French soldier opens fire on knife-wielding attacker outside Louvre

The Louvre Museum in Paris, where a soldier has opened fire in a security incident. John Walton/PA Wire

The Louvre Museum in Paris, where a soldier has opened fire in a security incident. John Walton/PA Wire

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A French soldier shot and seriously injured a man in a shopping area beneath the Louvre Museum on Friday after he launched an attack while shouting “Allahu akbar”, officials have said.

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French police officers patrol near the Louvre museum Picture: Getty Images

French police officers patrol near the Louvre museum Picture: Getty Images

Police union official Yves Lefebvre said the man was carrying two backpacks, and had two machetes, and reacted when soldiers told him he could not enter with his bags.

Mr Lefebvre said: “That’s when he got the knife out and that’s when he tried to stab the soldier.”

A soldier opened fire and the man was struck five times, once in the stomach, Paris police chief Michel Cadot said.

The backpacks did not contain any explosives, he added. One of the soldiers was slightly wounded on the scalp.

A spokesman for the military force that patrols key sites in Paris says the four-man patrol tried to fight off the assailant before opening fire.

Spokesman Benoit Brulon says the soldier who was slightly injured by the attacker was not the soldier who opened fire.

The French interior ministry said anti-terrorism prosecutors are investigating the attack but that there were still no details about the identity of the attacker. “Allahu akbar” is the Arabic phrase for “God is great”.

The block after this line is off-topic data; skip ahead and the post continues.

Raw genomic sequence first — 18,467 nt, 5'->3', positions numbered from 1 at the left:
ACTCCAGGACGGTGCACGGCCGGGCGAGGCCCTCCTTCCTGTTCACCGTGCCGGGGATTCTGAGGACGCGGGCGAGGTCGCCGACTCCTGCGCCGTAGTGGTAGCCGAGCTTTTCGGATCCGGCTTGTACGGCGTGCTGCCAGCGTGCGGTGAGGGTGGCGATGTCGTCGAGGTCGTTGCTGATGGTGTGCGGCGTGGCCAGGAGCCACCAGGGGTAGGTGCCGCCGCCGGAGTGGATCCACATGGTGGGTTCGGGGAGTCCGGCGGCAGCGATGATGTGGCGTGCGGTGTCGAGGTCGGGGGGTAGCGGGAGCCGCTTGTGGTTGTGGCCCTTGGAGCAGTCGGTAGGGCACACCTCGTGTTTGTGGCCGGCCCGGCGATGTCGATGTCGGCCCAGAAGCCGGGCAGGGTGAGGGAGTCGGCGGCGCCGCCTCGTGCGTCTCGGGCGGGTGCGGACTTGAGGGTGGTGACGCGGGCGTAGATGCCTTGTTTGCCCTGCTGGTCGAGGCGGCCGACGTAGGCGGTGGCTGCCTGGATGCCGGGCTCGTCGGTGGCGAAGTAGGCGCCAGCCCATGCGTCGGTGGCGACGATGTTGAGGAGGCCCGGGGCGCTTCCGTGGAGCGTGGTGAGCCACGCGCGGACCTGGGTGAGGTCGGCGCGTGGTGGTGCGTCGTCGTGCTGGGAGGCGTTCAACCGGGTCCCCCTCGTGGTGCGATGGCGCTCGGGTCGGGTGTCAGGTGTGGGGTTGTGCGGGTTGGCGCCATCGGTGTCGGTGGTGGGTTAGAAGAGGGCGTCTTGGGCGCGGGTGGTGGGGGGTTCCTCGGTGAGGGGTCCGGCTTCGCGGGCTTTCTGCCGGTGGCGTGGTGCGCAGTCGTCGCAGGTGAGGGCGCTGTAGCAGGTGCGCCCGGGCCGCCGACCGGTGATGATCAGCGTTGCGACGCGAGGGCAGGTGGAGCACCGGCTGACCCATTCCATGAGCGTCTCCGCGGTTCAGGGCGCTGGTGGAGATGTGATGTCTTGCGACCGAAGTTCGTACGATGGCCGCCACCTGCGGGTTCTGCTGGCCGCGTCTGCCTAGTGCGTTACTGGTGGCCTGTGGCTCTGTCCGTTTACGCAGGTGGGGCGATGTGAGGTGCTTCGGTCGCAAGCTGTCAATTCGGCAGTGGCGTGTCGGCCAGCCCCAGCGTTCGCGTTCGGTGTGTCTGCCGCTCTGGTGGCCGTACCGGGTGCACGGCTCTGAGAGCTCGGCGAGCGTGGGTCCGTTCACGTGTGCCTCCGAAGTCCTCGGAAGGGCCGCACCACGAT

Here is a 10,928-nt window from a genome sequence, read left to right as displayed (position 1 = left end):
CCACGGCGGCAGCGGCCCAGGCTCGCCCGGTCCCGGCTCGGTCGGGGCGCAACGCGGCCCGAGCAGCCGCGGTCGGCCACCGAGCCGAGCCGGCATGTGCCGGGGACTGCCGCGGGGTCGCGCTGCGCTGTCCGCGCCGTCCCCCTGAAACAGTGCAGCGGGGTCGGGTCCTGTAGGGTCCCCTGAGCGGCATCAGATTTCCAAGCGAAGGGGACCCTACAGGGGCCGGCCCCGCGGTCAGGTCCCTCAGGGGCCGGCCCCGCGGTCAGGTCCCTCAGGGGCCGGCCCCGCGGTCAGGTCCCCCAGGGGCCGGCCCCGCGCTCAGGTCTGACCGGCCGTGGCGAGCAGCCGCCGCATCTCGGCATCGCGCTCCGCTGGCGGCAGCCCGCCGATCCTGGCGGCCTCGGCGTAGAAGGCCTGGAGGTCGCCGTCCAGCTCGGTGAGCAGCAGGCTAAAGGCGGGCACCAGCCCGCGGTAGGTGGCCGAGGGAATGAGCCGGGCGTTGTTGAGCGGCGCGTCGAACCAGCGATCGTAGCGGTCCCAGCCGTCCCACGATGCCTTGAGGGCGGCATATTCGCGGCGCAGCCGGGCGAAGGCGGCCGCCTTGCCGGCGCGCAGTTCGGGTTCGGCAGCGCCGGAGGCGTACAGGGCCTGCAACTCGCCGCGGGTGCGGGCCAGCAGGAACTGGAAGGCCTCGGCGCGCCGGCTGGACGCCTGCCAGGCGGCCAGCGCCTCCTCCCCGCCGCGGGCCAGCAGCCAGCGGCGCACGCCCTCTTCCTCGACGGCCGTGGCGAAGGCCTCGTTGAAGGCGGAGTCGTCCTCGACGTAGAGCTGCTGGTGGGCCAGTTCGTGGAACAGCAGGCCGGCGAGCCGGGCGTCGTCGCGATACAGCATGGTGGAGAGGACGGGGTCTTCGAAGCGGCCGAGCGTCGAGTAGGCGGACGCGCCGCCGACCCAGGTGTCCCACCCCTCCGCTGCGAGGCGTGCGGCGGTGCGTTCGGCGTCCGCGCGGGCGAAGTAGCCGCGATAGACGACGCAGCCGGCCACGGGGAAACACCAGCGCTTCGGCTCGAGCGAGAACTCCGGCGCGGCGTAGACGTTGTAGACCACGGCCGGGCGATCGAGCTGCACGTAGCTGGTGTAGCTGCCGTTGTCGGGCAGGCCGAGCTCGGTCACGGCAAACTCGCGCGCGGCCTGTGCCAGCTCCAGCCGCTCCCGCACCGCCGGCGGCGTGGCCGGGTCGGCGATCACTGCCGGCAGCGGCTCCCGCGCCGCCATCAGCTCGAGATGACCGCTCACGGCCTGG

The museum in the centre of Paris is one of the French capital’s biggest tourist attractions.

Staff members have returned to the shopping area after police had sealed off entrances around where the attack took place.

Roadblocks were also cleared after the area had been closed to traffic for a while.

Interior Ministry spokesman Pierre-Henry Brandet said that a second person also was arrested but it is unclear whether they were linked to the attack.

Mr Brandet said about 1,000 people were inside the actual museum and were held inside in safe areas.

Conor Bakhuizen, 18, is in Paris on a school trip and, in a Twitter exchange with the Associated Press, he said he “was in the foyer and suddenly rushed into another room in the museum”.

Olivier Majewski was just leaving his scooter in the parking area beneath the Louvre when he saw about 30 or 40 people running and screaming “there’s been a terror attack”.

The 53-year-old said he hid for about 15 minutes before making his way upstairs. He said people were clearly scared.

The attack took place only hours before leaders of Paris’s bid for the 2024 Olympics unveil their final candidate files.

French officials have repeatedly dismissed security concerns over the bid despite a wave of attacks that has left more than 200 people dead in the country over the past two years.

The attack will raise more questions before Friday’s ceremony near the Eiffel Tower.

Speaking outside the Louvre, Paris Mayor Anne Hidalgo, who will attend the ceremony alongside athletes and other bid leaders, said all big cities in the world are under threat.

She said that “there is not a single one escaping that menace”.

Paris, which has not hosted the Olympics since 1924, is competing against Budapest and Los Angeles.

The International Olympic Committee will choose the host city in September.

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